The Dallas Arboretum plant trials program is a natural choice for breeders and plant promotion companies to test their materials. As all Texans know, we have one of the most extreme climates. It can be sunny and hot one day and freezing cold the next, or drought for six months followed by flood. Plants have to be tough to live here! Quite often I hear that this or that plant is heat tolerant because it survived 90-plus degrees in the north. Well my answer is always “90-plus degrees? Oh, that was our low temperature last night!” Our long growing season, hot summers, erratic winters and troublesome soils really puts plants through their paces. We test annuals, perennials, shrubs, trees and bulbs. Here are some of the best performers we tested this year.
ANNUALS – COOL SEASON
Pansies – When it comes to pansies, bigger flowers don’t mean better plants. We’ve found that the mid-sized varieties flower more, return faster after hard freezes, and last longer in the heat. The best performer historically is the ‘Nature’ series from Takii. This variety is one of my favorites, with compact plants, and 2-1/2 inch flowers in many colors that are held just above the foliage. The ‘Matrix’ series from PanAmerican Seed is another proven variety with excellent growth habit and heavy flowering. It comes in both solid color flowers and those with faces (or blotched as we call them in the industry). If you want a slightly larger flower, go for the ‘XXL’ from PanAmerican series. It is one of the few large flower varieties that scores highly for us.
If you really want a lot of color for your buck, then choose the smaller flowered violas. Believe it or not, but plant for plant vs. pansies they deliver more flower power! They show wonderfully from a distance because there are so many blooms. The best scoring varieties in our trials this year were the ‘Gem’ & ‘Jewel’ series from Takii seed, the ‘Gemini’ series from Sakata and the ‘Sorbet’ series from PanAmerican. Truthfully there isn’t a bad viola out there! They all perform wonderfully for us.
Dianthus ‘Amazon’ series from PanAmerican is my favorite dianthus. This one should be planted in fall. The deep green glossy foliage will form 12″ mounds that will erupt in spring with flower stalks that stand 2-1/2 feet tall topped with softball sized flower heads. Guaranteed to stop traffic. There are three colors available: Neon Cherry, Neon Purple and Rose Magic. The last one, ‘Rose Magic,’ may be the neatest flower ever; each head is composed of hundreds of small flowers of different colors. Yes, different colors of purple, pink, and rose. All colors of this variety make excellent cut flowers, too.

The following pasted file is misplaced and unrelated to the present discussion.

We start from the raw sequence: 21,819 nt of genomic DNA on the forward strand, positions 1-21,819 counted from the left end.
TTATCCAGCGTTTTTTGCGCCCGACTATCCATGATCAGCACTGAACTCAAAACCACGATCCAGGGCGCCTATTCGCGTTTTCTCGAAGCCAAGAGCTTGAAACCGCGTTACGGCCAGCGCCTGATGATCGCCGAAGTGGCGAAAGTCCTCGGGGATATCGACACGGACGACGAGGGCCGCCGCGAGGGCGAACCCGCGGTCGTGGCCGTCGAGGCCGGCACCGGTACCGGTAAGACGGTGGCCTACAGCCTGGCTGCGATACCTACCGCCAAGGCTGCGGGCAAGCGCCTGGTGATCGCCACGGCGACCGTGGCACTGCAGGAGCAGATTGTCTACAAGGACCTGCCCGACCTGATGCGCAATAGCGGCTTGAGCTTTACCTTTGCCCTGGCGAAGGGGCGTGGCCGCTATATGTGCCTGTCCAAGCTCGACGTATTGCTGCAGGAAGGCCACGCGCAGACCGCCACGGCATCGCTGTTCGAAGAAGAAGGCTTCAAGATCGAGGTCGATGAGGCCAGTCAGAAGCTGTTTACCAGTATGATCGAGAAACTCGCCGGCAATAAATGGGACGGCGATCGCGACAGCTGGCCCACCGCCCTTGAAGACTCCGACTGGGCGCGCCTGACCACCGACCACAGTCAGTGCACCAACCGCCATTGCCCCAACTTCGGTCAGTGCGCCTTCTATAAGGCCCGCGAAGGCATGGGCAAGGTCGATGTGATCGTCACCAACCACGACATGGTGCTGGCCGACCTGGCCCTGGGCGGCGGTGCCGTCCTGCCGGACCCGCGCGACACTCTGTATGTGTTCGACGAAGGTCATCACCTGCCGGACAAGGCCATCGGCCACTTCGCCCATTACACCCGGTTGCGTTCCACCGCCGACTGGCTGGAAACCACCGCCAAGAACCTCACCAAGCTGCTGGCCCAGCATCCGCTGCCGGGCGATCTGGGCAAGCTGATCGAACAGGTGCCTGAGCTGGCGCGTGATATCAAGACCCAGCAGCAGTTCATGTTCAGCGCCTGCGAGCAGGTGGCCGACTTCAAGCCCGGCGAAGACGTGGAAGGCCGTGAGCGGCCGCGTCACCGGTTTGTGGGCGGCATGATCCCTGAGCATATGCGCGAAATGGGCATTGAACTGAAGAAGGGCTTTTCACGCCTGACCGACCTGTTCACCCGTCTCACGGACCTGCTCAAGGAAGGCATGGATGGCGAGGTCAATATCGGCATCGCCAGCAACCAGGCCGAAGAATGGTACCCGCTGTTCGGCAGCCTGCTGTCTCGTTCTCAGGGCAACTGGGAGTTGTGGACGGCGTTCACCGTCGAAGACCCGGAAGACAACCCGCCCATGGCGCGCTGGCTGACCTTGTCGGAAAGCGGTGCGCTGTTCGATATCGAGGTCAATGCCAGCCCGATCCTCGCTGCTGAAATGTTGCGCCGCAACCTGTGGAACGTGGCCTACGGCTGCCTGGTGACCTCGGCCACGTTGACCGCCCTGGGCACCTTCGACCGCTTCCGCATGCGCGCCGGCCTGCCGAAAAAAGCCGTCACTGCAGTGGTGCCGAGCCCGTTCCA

Snapdragons — There are many new choices in snaps. Some of my favorites are the old standbys ‘Liberty’ & ‘Sonnet’ series. Both of these get 2 to 2-1/2 feet tall with large spikes of flowers. All snaps really should be planted in fall. This will give them time to form large plants that will reward you with multiple flower heads next spring. Two new series that I really like are the ‘Solstice’ series from Ball Seed and the ‘Coronette’ series from Syngenta, both of these form 12 to 18 inch plants with large spikes of flowers that last for a long time. Neither needs staking to stay upright in our windy springs.
Columbine — Most parts of the world look at columbines as tough perennials for shade; unfortunately they are just not adapted as perennials in most of Texas (with the exception of the Texas native Aquilegia chrysantha ‘Hinckleyana’). Two series have stood out in our trials as fall planted annuals, the ‘Songbird’ & ‘Swan’ series. Both series come in multiple color combinations. My personal favorite is ‘Songbird Dove.’ Huge white flowers flutter of blue gray foliage starting in mid-April through May and are sure showstoppers in shade.
ANNUALS – WARM SEASON